“The spirit must be warned that it loves things which will one day leave—no, they are already leaving. Whatever is granted to you by fortune, take it as if it has no guaranty. Seize up the pleasures of your children and allow your children to enjoy you in turn. And drink down every bit of joy without stopping.

Nothing is promised to you for this evening—I have granted too much a pledge—nothing is promised for this hour. You must hurry, we are being chased from behind. Soon this friend will be elsewhere, soon these friendships will be lost lost when the battle’s cry is raised. In truth, everything is stolen away. Poor are you fools who do not know how to live in flight.”

Saepe admonendus est animus, amet ut recessura, immo tamquam recedentia. Quicquid a fortuna datum est, tamquam exempto auctore possideas. Rapite ex liberis voluptates, fruendos vos in vicem liberis date et sine dilatione omne gaudium haurite; nihil de hodierna nocte promittitur—nimis magnam advocationem dedi—, nihil de hac hora. Festinandum est, instatur a tergo. Iam disicietur iste comitatus, iam contubernia ista sublato clamore solventur. Rapina verum omnium est; miseri nescitis in fuga vivere!

It's #MorbidMonday and here comes death riding a skeletal horse @BLMedieval Yates Thompson 6 f. 137
@BLMedieval Yates Thompson 6 f. 137

Maybe Music Can Stop the Plague?

COVID is so 2020. Let’s add Monkeypox and Marburg virus to the anxiety pool.

Plutarch, On Music (Moralia 1146c-d)

“The degree to which the best governed states have dedicated themselves to fine music finds ample testimony, especially in the case of Terpander who brought an end to the civil strife that was ruining the Spartans.

There’s also Thaletas of Crete who people say listened to the Delphic oracle and went Sparta and returned people to health with music, saving Sparta from the Pandemic that was gripping the land, as Pratinas claims.

Homer too says that the Greeks stopped a plague with music, for he says that “sons of the Achaeans propitiated the god with song and dance all day long / singing the noble paean and praising the / far-shooter who took pleasure in hearing the song.”

I’ll leave those verses as the final words in my argument about music, good teacher, since you started this discussion by quoting them to us. In truth, music’s first and finest labor is to give thanks back to the gods, and after that comes a cleansing of the soul, sure tone, and sustained harmony.”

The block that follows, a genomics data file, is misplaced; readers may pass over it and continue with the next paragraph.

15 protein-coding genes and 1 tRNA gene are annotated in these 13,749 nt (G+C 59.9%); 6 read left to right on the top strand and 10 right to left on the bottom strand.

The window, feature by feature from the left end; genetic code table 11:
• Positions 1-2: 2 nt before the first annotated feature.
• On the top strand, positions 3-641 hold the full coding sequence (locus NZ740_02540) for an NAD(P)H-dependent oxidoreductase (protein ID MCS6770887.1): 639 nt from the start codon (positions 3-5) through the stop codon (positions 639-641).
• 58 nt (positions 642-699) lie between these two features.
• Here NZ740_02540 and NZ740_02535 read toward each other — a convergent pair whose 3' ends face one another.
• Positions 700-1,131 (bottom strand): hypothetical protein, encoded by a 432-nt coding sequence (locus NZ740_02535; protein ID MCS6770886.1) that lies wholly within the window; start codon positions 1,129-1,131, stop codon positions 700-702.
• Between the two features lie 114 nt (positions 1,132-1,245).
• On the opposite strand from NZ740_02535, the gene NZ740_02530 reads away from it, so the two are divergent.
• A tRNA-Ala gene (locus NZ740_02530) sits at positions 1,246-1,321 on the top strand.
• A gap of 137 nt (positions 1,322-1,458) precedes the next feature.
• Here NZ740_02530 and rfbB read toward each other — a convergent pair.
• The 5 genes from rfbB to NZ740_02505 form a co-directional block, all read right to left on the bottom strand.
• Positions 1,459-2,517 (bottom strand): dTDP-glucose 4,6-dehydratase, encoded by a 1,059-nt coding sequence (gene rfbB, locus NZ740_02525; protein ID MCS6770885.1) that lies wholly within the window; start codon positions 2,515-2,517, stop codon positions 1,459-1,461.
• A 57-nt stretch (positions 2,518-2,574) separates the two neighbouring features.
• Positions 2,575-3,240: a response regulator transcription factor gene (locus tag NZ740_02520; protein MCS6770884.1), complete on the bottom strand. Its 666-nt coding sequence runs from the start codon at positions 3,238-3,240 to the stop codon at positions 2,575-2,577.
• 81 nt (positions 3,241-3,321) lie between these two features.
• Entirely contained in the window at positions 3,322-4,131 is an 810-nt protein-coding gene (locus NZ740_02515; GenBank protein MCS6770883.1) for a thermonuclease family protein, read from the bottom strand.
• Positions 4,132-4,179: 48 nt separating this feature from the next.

Ὅτι δὲ καὶ ταῖς εὐνομωτάταις τῶν πόλεων ἐπιμελὲς γεγένηται φροντίδα ποιεῖσθαι τῆς γενναίας μουσικῆς πολλὰ μὲν καὶ ἄλλα μαρτύρια παραθέσθαι ἐστίν, Τέρπανδρον δ᾿ ἄν τις παραλάβοι τὸν τὴν γενομένην ποτὲ παρὰ Λακεδαιμονίοις στάσιν καταλύσαντα, καὶ Θαλήταν6 τὸν Κρῆτα, ὅν φασι κατά τι πυθόχρηστον Λακεδαιμονίους παραγενόμενον διὰ μουσικῆς ἰάσασθαι ἀπαλλάξαι τε τοῦ κατασχόντος λοιμοῦ τὴν Σπάρτην, καθάπερ φησὶν Πρατίνας. ἀλλὰ γὰρ καὶ Ὅμηρος τὸν κατασχόντα λοιμὸν τοὺς Ἕλληνας παύσασθαι λέγει διὰ μουσικῆς· ἔφη γοῦν οἱ δὲ πανημέριοι μολπῇ θεὸν ἱλάσκοντο / καλὸν ἀείδοντες παιήονα, κοῦροι Ἀχαιῶν / μέλποντες ἑκάεργον· ὁ δὲ φρένα τέρπετ᾿ ἀκούων.

τούτους τοὺς στίχους, ἀγαθὲ διδάσκαλε, κολοφῶνα τῶν περὶ τῆς μουσικῆς λόγων πεποίημαι, ἐπεὶ φθάσας σὺ τὴν μουσικὴν δύναμιν διὰ τούτων προαπέφηνας ἡμῖν· τῷ γὰρ ὄντι τὸ πρῶτον αὐτῆς καὶ κάλλιστον ἔργον ἡ εἰς τοὺς θεοὺς εὐχάριστός ἐστιν ἀμοιβή, ἑπόμενον δὲ τούτῳ καὶ δεύτερον τὸ τῆς ψυχῆς καθάρσιον καὶ ἐμμελὲς καὶ ἐναρμόνιον σύστημα.”

The oldest picture of the Pied Piper copied from the glass window of the Market Church in Hameln/Hamelin Germany (c.1300-1633)

What Audience Are You Writing For? Cicero on the Middle-Ground

[Marcus Varro is the speaker in this excerpt]

Cicero, Academica 1.4

“Because I recognized that philosophy had been most expertly explored in the Greek language, I believed that anyone from Rome who was inclined toward the subject would prefer to read it in Greek, if they were educated in Greek doctrines. If they shuddered at Greek arts and learning, they would not be interested in those very matters which could not be understood without Greek. So, I did not want to write what the unlearned could not understand or what the learned would not care to.”

Nam cum philosophiam viderem diligentissime Graecis litteris explicatam, existimavi si qui de nostris eius studio tenerentur, si essent Graecis doctrinis eruditi, Graeca potius quam nostra lecturos; sin a Graecorum artibus et disciplinis abhorrerent, ne haec quidem curaturos quae sine eruditione Graeca intellegi non possunt; itaque ea nolui scribere quae nec indocti intellegere possent nec docti legere curarent.

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Chance and Virtue: Epictetus Says some Things

᾿Επικτήτου (fr. 1 III p. 65 ed. Schweigh.).

Fr. 2

“A life interwoven with chance is like a stormy river: it is troubled, mixed up with filth, hard to cross, tyrannical, noisy, and brief.”

῾Ο τύχῃ βίος συμπεπλεγμένος ἔοικε χειμάρρῳ ποταμῷ· καὶ γὰρ ταραχώδης καὶ ἰλύος ἀνάμεστος καὶ δυσέμβατος καὶ τυραννικὸς καὶ πολύηχος καὶ ὀλιγοχρόνιος.

Fr. 3